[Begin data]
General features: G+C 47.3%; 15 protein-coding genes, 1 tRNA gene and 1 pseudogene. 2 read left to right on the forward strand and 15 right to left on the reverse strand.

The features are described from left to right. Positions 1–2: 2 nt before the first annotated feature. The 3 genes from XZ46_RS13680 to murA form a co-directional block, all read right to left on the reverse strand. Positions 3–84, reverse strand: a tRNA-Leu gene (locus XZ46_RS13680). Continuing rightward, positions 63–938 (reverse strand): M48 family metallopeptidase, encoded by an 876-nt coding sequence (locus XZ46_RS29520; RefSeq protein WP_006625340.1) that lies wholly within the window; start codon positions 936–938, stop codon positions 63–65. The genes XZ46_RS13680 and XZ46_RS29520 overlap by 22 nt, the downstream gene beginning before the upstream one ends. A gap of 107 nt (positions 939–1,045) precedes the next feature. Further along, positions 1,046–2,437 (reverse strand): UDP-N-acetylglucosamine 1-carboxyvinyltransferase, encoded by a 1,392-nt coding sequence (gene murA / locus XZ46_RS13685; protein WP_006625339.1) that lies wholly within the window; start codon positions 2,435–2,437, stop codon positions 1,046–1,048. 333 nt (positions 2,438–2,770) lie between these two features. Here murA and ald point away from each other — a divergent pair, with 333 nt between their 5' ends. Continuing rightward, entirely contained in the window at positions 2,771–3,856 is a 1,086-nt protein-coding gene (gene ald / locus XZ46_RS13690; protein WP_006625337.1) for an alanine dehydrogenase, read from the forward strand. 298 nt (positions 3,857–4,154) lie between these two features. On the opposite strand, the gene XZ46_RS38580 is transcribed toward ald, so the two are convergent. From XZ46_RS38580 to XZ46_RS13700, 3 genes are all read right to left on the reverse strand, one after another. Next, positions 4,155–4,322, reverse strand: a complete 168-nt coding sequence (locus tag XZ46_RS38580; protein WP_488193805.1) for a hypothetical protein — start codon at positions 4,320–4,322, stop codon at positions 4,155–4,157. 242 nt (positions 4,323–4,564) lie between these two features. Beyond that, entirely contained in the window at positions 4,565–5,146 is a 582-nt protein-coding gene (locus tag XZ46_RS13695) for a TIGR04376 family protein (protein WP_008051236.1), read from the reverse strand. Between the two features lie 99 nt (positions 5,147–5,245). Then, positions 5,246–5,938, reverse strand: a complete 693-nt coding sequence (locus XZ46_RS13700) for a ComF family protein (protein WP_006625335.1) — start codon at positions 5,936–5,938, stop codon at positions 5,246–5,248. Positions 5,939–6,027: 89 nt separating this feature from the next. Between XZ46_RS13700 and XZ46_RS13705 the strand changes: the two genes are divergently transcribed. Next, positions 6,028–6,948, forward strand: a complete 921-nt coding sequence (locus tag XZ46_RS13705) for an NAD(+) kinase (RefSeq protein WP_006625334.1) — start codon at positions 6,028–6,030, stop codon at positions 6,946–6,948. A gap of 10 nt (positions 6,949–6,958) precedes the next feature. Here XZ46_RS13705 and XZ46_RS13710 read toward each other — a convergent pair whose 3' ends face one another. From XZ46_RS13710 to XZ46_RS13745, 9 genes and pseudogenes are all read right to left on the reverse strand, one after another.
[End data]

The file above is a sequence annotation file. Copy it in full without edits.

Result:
General features: G+C 47.3%; 15 protein-coding genes, 1 tRNA gene and 1 pseudogene. 2 read left to right on the forward strand and 15 right to left on the reverse strand.

The features are described from left to right. Positions 1–2: 2 nt before the first annotated feature. The 3 genes from XZ46_RS13680 to murA form a co-directional block, all read right to left on the reverse strand. Positions 3–84, reverse strand: a tRNA-Leu gene (locus XZ46_RS13680). Continuing rightward, positions 63–938 (reverse strand): M48 family metallopeptidase, encoded by an 876-nt coding sequence (locus XZ46_RS29520; RefSeq protein WP_006625340.1) that lies wholly within the window; start codon positions 936–938, stop codon positions 63–65. The genes XZ46_RS13680 and XZ46_RS29520 overlap by 22 nt, the downstream gene beginning before the upstream one ends. A gap of 107 nt (positions 939–1,045) precedes the next feature. Further along, positions 1,046–2,437 (reverse strand): UDP-N-acetylglucosamine 1-carboxyvinyltransferase, encoded by a 1,392-nt coding sequence (gene murA / locus XZ46_RS13685; protein WP_006625339.1) that lies wholly within the window; start codon positions 2,435–2,437, stop codon positions 1,046–1,048. 333 nt (positions 2,438–2,770) lie between these two features. Here murA and ald point away from each other — a divergent pair, with 333 nt between their 5' ends. Continuing rightward, entirely contained in the window at positions 2,771–3,856 is a 1,086-nt protein-coding gene (gene ald / locus XZ46_RS13690; protein WP_006625337.1) for an alanine dehydrogenase, read from the forward strand. 298 nt (positions 3,857–4,154) lie between these two features. On the opposite strand, the gene XZ46_RS38580 is transcribed toward ald, so the two are convergent. From XZ46_RS38580 to XZ46_RS13700, 3 genes are all read right to left on the reverse strand, one after another. Next, positions 4,155–4,322, reverse strand: a complete 168-nt coding sequence (locus tag XZ46_RS38580; protein WP_488193805.1) for a hypothetical protein — start codon at positions 4,320–4,322, stop codon at positions 4,155–4,157. 242 nt (positions 4,323–4,564) lie between these two features. Beyond that, entirely contained in the window at positions 4,565–5,146 is a 582-nt protein-coding gene (locus tag XZ46_RS13695) for a TIGR04376 family protein (protein WP_008051236.1), read from the reverse strand. Between the two features lie 99 nt (positions 5,147–5,245). Then, positions 5,246–5,938, reverse strand: a complete 693-nt coding sequence (locus XZ46_RS13700) for a ComF family protein (protein WP_006625335.1) — start codon at positions 5,936–5,938, stop codon at positions 5,246–5,248. Positions 5,939–6,027: 89 nt separating this feature from the next. Between XZ46_RS13700 and XZ46_RS13705 the strand changes: the two genes are divergently transcribed. Next, positions 6,028–6,948, forward strand: a complete 921-nt coding sequence (locus tag XZ46_RS13705) for an NAD(+) kinase (RefSeq protein WP_006625334.1) — start codon at positions 6,028–6,030, stop codon at positions 6,946–6,948. A gap of 10 nt (positions 6,949–6,958) precedes the next feature. Here XZ46_RS13705 and XZ46_RS13710 read toward each other — a convergent pair whose 3' ends face one another. From XZ46_RS13710 to XZ46_RS13745, 9 genes and pseudogenes are all read right to left on the reverse strand, one after another.